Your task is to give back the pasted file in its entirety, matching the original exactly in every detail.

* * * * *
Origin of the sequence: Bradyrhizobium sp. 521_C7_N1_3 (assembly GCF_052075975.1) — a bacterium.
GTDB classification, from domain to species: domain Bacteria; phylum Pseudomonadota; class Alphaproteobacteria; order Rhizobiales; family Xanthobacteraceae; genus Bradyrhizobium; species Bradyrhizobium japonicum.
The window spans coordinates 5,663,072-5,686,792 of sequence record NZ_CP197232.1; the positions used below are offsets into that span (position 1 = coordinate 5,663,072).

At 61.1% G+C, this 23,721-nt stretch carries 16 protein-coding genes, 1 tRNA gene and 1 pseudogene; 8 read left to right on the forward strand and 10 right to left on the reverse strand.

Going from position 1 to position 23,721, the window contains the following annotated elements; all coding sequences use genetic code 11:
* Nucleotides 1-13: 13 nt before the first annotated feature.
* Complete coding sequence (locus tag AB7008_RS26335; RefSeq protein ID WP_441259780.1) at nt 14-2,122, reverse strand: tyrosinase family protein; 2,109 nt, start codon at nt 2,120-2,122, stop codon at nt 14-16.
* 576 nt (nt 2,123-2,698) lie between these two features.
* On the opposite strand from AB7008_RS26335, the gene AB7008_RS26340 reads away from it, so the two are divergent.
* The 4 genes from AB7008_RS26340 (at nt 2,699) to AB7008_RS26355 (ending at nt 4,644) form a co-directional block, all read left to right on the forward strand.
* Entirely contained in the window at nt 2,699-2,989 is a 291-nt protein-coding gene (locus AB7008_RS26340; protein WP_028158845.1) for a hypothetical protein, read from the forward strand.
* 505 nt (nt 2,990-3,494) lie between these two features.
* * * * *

Origin of the sequence: Bradyrhizobium sp. 521_C7_N1_3 (assembly GCF_052075975.1) — a bacterium.
GTDB classification, from domain to species: domain Bacteria; phylum Pseudomonadota; class Alphaproteobacteria; order Rhizobiales; family Xanthobacteraceae; genus Bradyrhizobium; species Bradyrhizobium japonicum.
The window spans coordinates 5,663,072-5,686,792 of sequence record NZ_CP197232.1; the positions used below are offsets into that span (position 1 = coordinate 5,663,072).

At 61.1% G+C, this 23,721-nt stretch carries 16 protein-coding genes, 1 tRNA gene and 1 pseudogene; 8 read left to right on the forward strand and 10 right to left on the reverse strand.

Going from position 1 to position 23,721, the window contains the following annotated elements; all coding sequences use genetic code 11:
* Nucleotides 1-13: 13 nt before the first annotated feature.
* Complete coding sequence (locus tag AB7008_RS26335; RefSeq protein ID WP_441259780.1) at nt 14-2,122, reverse strand: tyrosinase family protein; 2,109 nt, start codon at nt 2,120-2,122, stop codon at nt 14-16.
* 576 nt (nt 2,123-2,698) lie between these two features.
* On the opposite strand from AB7008_RS26335, the gene AB7008_RS26340 reads away from it, so the two are divergent.
* The 4 genes from AB7008_RS26340 (at nt 2,699) to AB7008_RS26355 (ending at nt 4,644) form a co-directional block, all read left to right on the forward strand.
* Entirely contained in the window at nt 2,699-2,989 is a 291-nt protein-coding gene (locus AB7008_RS26340; protein WP_028158845.1) for a hypothetical protein, read from the forward strand.
* 505 nt (nt 2,990-3,494) lie between these two features.